• Jack West

    I meant flees not fless!

  • http://www.moviesunlimited.com Gary Cahall

    The movie you’re thinking of, Jack, is actually called Saboteur (1942), and co-stars Norman Lloyd of St. Elsewhere fame as the title villain who falls from Lady Libery.

  • JUanita Curtis

    Alfred Hitchcock is my all time favourite director and I must admit I haven’t seen Sabotage but after your article I will definitely seek out a copy to add to my collection. Recently rewatched Saboteur and it convinced me why Hitchs films stand the test of time. Look forward to more reviews.

  • masterofoneinchpunch

    Hitchcock’s pre-Hollywood films are certainly overlooked, but there are many gems out there as well as some very good DVDs of them (as always stay away from the public domain copies).

    Criterion has a wonderful reissue of The Lady Vanishes and a good release of The 39 Steps. MGM has (unfortunately some OOP) great reissues of The Lodger (1927), Young and Innocent and Sabotage. Kino has a copy of Jamaica Inn. Many of these have great extras like the Peter Bodagovich interviews with Hitchcock on the MGM releases.

    I completely agree that these films need to be watched to see how Hitchcock’s style evolves and what already is there (like the wrong man them in The Lodger).

  • jeanine

    I read somewhere that Hitchcock never made a comedy. The trouble With Harry is full of suspense, but it is a laugh riot. The man had a sense of humor often missed.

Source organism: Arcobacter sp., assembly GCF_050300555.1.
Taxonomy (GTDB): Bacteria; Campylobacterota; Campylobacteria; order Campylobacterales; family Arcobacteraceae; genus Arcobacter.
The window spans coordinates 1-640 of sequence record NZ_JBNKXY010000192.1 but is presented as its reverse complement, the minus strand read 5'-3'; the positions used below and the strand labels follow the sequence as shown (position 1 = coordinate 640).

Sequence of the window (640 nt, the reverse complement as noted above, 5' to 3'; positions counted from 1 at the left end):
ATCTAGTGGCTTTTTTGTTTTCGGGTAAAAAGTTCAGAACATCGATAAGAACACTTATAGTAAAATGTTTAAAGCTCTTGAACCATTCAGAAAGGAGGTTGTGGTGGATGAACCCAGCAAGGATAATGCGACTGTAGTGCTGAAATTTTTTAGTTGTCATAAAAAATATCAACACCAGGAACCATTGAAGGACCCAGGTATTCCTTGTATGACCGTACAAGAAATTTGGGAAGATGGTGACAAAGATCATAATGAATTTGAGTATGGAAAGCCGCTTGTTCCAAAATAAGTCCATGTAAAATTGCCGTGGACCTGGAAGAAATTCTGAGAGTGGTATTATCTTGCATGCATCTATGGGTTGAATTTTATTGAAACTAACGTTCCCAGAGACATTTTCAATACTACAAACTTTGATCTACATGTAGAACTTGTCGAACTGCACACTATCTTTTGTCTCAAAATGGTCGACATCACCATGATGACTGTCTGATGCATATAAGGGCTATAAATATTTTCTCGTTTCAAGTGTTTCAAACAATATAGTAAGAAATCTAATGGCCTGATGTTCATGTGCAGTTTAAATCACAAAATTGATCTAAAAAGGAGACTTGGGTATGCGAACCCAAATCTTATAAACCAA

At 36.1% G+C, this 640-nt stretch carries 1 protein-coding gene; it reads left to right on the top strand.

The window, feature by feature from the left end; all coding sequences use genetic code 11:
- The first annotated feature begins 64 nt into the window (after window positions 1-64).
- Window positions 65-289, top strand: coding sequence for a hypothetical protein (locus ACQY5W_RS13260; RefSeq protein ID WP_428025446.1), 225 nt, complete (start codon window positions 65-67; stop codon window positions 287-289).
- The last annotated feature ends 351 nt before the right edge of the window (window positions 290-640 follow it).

• John

    I loved the movie “Sabotage”, the one with Bob Cummings for no other reason than that I lived about three blocks from the NORMANDIE,the ship that was shown in the movie on its side. The ship was shown in the newspaper and my father took my self and my brother to see it in the Hudson river in Manhattan. I am over seventy and it brings back many memories.There were questions raised as to weather it was an accident or some other reason it sank. To this day we still do not know.

  • Robert Wills

    I hate it when someone writes a review or an analysis and describes the whole plot. What is the point? So people don’t need to watch the film?

  • Hitchfan

    I highly recommend this movie. I saw it by accident at a local theater that was supposed to show Saboteur. I was pleasantly surprised.

  • Bill Engleson

    Saboteur ( the Bob Cummings vehicle) is one of my favorite films. It’s a road movie in many respects, a style of film Hitchcock occasionally employed. North by Northwest, Foreign Correspondent, The 39 Steps,The Birds, even, dare I say, Psycho for the first major portion of the film , are examples. I acknowledge that he also made very staged and somewhat static films like Rope.
    But the thread was talking about Sabotage wasn’t it. Ah well!

  • DIRK

    jeanine, if you’ll remember Hitchcock made the one comedy: MR. & MRS. SMITH (NOT to be confused with the recent title starring Brad & Angelina).

  • Trippy Trellis

    I’ve always considered “Sabotage” as Hitchcock’s masterpiece of the ’30s and I love it but if a movie ever begged for a remake it’s this one. A top of the line mid ’40s remake with dream cast: Joan Fontaine, Orson Welles, Joseph Cotten and Claude Jarman, Jr. as Stevie. Wouldn’t that have been something!

  • Carolyn Cooper